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The Emergency System for Advance Registration of Volunteer Health Professionals



More Volunteer Opportunities


Health professionals with an interest in volunteering to help local communities are hot commodities. If you are interested in volunteering your time, energy and unique skill set, there are a number of organizations, both governmental and non-profit, who are always looking for skilled professionals. While we encourage you to register through your state ESAR-VHP program, we also want to make you aware of other volunteer opportunities that would allow you to give back to your community. You can also assess the differences between the various programs and decide which organization would be best for you.

National Disaster Medical System (NDMS)

NDMS assists state and local authorities in dealing with the medical impacts of major peacetime disasters and provides support to the military and the Department of Veterans Affairs medical systems in caring for casualties evacuated back to the U.S. from overseas conflicts. NMDS is administered by the U.S. Department of Health and Human Services.

NDMS uses individuals with specific expertise and experience within a wide range of professions. Individuals with a background in the medical and public health services, emergency management, or forensic sciences, etc. could fill vacant positions on the various response teams within NDMS.

NDMS is comprised of various response teams, including Disaster Medical Assistant Team (DMAT), Disaster Nurse Response Team (NNRT), National Pharmacy Response Team (NPRT), Disaster Mortuary Operational Response Teams (DMORT), and National Veterinary Response Team (NVRT).

Each response team has a set number of authorized positions within their team. Also, each team has required types of specialists needed to fill these vacant positions for their team. Additionally, each response team position ahs pre-requisite training requirements that must be met before individuals can apply. If accepted, individuals become intermittent part-time Federal employees upon deployment on a mission.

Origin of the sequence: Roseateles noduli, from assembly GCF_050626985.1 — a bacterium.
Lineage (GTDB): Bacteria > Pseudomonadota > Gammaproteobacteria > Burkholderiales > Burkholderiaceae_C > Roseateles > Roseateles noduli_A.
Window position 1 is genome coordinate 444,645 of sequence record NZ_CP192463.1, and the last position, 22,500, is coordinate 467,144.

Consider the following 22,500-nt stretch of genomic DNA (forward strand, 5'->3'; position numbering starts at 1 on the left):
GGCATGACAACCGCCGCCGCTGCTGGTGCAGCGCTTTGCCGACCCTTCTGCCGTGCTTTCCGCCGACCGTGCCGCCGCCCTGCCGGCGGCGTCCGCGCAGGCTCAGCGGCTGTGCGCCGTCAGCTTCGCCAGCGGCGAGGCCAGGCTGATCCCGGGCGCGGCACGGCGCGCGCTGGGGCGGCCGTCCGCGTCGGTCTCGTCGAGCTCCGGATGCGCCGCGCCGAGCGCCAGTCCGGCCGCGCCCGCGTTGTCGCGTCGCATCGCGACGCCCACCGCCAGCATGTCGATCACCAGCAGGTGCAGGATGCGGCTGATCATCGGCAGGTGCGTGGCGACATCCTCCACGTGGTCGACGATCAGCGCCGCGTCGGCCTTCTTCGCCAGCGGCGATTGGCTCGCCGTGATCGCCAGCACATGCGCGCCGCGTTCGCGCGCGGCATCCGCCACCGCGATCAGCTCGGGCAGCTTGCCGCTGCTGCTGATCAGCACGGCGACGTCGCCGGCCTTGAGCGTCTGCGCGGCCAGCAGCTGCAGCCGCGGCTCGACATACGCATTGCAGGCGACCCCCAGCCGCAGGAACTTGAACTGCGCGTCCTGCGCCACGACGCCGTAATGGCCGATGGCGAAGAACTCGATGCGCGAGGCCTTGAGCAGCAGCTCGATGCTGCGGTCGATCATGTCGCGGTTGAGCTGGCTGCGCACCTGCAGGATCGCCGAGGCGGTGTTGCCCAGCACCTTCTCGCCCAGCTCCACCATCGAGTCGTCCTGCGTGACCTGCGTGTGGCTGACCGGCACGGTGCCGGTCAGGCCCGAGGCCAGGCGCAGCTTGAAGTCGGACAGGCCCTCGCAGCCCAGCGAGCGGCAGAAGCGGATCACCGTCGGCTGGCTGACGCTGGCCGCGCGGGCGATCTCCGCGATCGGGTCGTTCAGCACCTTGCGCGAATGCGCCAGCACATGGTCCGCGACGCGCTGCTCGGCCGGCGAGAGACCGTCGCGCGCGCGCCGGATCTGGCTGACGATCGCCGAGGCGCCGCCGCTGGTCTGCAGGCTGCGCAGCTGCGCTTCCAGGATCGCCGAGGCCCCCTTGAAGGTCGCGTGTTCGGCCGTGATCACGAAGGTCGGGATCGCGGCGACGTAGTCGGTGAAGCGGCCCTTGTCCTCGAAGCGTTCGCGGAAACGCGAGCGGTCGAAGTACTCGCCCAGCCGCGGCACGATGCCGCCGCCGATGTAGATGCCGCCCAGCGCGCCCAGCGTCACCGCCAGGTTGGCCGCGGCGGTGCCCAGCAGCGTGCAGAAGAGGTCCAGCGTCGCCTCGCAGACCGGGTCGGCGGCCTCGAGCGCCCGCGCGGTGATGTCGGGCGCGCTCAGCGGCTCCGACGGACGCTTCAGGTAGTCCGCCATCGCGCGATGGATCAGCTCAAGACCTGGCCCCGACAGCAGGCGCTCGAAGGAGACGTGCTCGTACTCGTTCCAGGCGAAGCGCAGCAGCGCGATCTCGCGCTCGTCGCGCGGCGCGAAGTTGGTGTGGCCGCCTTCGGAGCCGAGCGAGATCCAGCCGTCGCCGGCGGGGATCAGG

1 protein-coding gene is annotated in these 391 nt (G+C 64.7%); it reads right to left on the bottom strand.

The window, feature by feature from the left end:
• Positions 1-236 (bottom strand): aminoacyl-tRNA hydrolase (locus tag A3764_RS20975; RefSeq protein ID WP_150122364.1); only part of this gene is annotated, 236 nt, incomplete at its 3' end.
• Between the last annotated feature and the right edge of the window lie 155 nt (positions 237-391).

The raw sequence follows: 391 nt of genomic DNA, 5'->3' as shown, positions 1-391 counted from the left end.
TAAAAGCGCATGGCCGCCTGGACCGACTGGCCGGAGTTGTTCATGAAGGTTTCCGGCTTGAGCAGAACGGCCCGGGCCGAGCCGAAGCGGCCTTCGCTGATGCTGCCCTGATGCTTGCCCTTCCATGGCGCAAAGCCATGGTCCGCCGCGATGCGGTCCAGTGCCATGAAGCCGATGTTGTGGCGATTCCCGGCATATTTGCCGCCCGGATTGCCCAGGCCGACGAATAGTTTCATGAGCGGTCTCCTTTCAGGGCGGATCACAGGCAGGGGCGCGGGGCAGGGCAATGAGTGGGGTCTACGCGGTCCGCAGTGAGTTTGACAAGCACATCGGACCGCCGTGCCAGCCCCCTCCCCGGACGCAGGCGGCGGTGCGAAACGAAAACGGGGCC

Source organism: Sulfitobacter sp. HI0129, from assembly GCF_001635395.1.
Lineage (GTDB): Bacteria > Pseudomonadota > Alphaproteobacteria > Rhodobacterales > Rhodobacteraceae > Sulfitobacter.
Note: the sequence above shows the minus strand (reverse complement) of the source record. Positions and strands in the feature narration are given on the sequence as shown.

For more information about NDMS, visit

Medical Reserve Corps (MRC)

The MRC is community-based and works to locally organize and utilize volunteers who want to contribute their time and expertise to promote healthy living throughout the year and to prepare for and respond to emergencies. MRC volunteers supplement existing emergency and public health resources. The Medical Reserve Corps is administered by the U.S. Department of Health and Human Services.

MRC volunteers include medical and public health professionals such as physicians, nurses, pharmacists, dentists, veterinarians, and epidemiologists. Many community members—interpreters, chaplains, office workers, legal advisors, and others—can fill other key support positions as well

To learn more about the MRC, visit

Citizen Corps

Citizen Corps asks everyone, not just health professionals, to embrace the personal responsibility to be prepared; to get training in first aid and emergency skills; and to volunteer to support local emergency responders, disaster relief, and community safety efforts. Citizen Corps is coordinated nationally by the Department of Homeland Security.

For more information about Citizen Corps, visit

American Red Cross

The American Red Cross is one of several community organizations that work together to respond to disasters. Red Cross volunteers provide relief to victims and help people prevent, prepare for, and respond to emergencies. The main role of the Red Cross is to provide shelter and refuge during disasters, not deploy medical and other health-related professionals.

For more information on the Red Cross, visit